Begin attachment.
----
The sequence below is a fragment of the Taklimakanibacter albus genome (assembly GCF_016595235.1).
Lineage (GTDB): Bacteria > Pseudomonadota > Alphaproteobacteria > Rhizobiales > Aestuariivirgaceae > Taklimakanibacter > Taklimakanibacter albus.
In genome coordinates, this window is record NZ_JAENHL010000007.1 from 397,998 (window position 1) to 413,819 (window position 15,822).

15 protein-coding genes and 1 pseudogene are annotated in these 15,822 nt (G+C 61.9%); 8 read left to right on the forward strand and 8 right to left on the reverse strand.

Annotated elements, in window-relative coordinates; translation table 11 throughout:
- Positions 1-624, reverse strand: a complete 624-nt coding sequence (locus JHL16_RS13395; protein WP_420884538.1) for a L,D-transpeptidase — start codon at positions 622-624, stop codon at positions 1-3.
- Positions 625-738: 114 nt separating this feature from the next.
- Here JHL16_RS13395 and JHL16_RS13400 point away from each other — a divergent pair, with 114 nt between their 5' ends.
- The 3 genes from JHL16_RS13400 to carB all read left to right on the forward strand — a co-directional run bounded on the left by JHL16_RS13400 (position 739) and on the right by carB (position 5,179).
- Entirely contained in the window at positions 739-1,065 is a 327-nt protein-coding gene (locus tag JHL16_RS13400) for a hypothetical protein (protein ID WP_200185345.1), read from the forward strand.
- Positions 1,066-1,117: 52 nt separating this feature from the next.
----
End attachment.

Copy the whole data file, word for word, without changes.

The sequence below is a fragment of the Taklimakanibacter albus genome (assembly GCF_016595235.1).
Lineage (GTDB): Bacteria > Pseudomonadota > Alphaproteobacteria > Rhizobiales > Aestuariivirgaceae > Taklimakanibacter > Taklimakanibacter albus.
In genome coordinates, this window is record NZ_JAENHL010000007.1 from 397,998 (window position 1) to 413,819 (window position 15,822).

15 protein-coding genes and 1 pseudogene are annotated in these 15,822 nt (G+C 61.9%); 8 read left to right on the forward strand and 8 right to left on the reverse strand.

Annotated elements, in window-relative coordinates; translation table 11 throughout:
- Positions 1-624, reverse strand: a complete 624-nt coding sequence (locus JHL16_RS13395; protein WP_420884538.1) for a L,D-transpeptidase — start codon at positions 622-624, stop codon at positions 1-3.
- Positions 625-738: 114 nt separating this feature from the next.
- Here JHL16_RS13395 and JHL16_RS13400 point away from each other — a divergent pair, with 114 nt between their 5' ends.
- The 3 genes from JHL16_RS13400 to carB all read left to right on the forward strand — a co-directional run bounded on the left by JHL16_RS13400 (position 739) and on the right by carB (position 5,179).
- Entirely contained in the window at positions 739-1,065 is a 327-nt protein-coding gene (locus tag JHL16_RS13400) for a hypothetical protein (protein ID WP_200185345.1), read from the forward strand.
- Positions 1,066-1,117: 52 nt separating this feature from the next.